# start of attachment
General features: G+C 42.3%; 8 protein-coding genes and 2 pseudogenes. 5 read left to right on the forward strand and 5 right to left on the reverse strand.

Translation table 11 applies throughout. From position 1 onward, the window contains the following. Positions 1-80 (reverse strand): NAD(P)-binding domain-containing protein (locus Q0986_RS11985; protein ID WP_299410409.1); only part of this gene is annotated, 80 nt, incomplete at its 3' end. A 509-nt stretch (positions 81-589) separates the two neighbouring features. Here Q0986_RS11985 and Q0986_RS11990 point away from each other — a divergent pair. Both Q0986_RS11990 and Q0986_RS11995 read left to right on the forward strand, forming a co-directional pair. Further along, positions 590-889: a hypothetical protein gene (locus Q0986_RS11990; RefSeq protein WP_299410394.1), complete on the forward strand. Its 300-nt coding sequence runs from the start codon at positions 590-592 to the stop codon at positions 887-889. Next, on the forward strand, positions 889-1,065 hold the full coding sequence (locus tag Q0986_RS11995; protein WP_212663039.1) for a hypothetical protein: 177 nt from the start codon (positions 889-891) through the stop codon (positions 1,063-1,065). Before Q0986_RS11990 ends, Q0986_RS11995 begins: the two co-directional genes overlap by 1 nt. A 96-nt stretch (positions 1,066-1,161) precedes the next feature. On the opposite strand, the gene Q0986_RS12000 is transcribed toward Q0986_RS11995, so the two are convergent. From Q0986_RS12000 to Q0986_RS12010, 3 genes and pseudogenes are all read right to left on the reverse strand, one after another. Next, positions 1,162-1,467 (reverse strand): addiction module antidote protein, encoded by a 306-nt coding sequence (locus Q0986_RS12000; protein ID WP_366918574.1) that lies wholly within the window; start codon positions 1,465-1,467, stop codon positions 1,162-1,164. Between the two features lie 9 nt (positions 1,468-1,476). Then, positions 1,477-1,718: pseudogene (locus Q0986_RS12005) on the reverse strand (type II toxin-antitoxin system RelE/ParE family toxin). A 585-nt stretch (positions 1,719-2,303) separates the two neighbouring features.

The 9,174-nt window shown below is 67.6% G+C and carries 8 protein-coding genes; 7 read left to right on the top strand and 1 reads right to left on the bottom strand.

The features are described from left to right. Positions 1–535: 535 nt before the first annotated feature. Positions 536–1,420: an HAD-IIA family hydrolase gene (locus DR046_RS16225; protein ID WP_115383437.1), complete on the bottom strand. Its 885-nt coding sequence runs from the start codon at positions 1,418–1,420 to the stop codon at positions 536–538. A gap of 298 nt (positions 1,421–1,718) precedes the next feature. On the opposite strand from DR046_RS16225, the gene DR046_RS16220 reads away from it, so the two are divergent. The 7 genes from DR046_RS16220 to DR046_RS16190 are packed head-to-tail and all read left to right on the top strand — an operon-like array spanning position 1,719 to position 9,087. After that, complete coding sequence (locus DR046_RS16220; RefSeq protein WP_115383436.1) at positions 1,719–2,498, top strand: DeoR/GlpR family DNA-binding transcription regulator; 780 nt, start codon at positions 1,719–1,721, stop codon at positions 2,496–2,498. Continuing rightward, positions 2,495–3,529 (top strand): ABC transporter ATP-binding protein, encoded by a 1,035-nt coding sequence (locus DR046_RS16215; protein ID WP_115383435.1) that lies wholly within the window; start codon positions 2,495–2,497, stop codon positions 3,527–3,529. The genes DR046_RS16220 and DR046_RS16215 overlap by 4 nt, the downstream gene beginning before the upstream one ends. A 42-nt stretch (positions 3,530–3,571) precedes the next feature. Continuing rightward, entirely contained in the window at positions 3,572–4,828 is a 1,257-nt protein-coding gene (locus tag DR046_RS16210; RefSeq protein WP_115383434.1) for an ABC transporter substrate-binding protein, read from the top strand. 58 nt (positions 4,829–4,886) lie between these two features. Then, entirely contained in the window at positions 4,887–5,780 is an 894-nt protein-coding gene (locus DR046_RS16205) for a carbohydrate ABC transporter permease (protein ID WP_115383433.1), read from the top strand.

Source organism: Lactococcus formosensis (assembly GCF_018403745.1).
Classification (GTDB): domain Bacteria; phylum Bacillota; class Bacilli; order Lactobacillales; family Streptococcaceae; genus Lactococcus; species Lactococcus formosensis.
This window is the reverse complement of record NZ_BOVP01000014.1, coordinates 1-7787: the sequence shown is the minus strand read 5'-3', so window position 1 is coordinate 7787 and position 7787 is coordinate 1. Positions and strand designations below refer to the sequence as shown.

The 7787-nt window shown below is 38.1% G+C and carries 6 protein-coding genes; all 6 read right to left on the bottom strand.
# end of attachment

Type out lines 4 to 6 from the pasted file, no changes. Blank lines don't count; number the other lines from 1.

The features are described from left to right. Positions 1–535: 535 nt before the first annotated feature. Positions 536–1,420: an HAD-IIA family hydrolase gene (locus DR046_RS16225; protein ID WP_115383437.1), complete on the bottom strand. Its 885-nt coding sequence runs from the start codon at positions 1,418–1,420 to the stop codon at positions 536–538. A gap of 298 nt (positions 1,421–1,718) precedes the next feature. On the opposite strand from DR046_RS16225, the gene DR046_RS16220 reads away from it, so the two are divergent. The 7 genes from DR046_RS16220 to DR046_RS16190 are packed head-to-tail and all read left to right on the top strand — an operon-like array spanning position 1,719 to position 9,087. After that, complete coding sequence (locus DR046_RS16220; RefSeq protein WP_115383436.1) at positions 1,719–2,498, top strand: DeoR/GlpR family DNA-binding transcription regulator; 780 nt, start codon at positions 1,719–1,721, stop codon at positions 2,496–2,498. Continuing rightward, positions 2,495–3,529 (top strand): ABC transporter ATP-binding protein, encoded by a 1,035-nt coding sequence (locus DR046_RS16215; protein ID WP_115383435.1) that lies wholly within the window; start codon positions 2,495–2,497, stop codon positions 3,527–3,529. The genes DR046_RS16220 and DR046_RS16215 overlap by 4 nt, the downstream gene beginning before the upstream one ends. A 42-nt stretch (positions 3,530–3,571) precedes the next feature. Continuing rightward, entirely contained in the window at positions 3,572–4,828 is a 1,257-nt protein-coding gene (locus tag DR046_RS16210; RefSeq protein WP_115383434.1) for an ABC transporter substrate-binding protein, read from the top strand. 58 nt (positions 4,829–4,886) lie between these two features. Then, entirely contained in the window at positions 4,887–5,780 is an 894-nt protein-coding gene (locus DR046_RS16205) for a carbohydrate ABC transporter permease (protein ID WP_115383433.1), read from the top strand.

Source organism: Lactococcus formosensis (assembly GCF_018403745.1).
Classification (GTDB): domain Bacteria; phylum Bacillota; class Bacilli; order Lactobacillales; family Streptococcaceae; genus Lactococcus; species Lactococcus formosensis.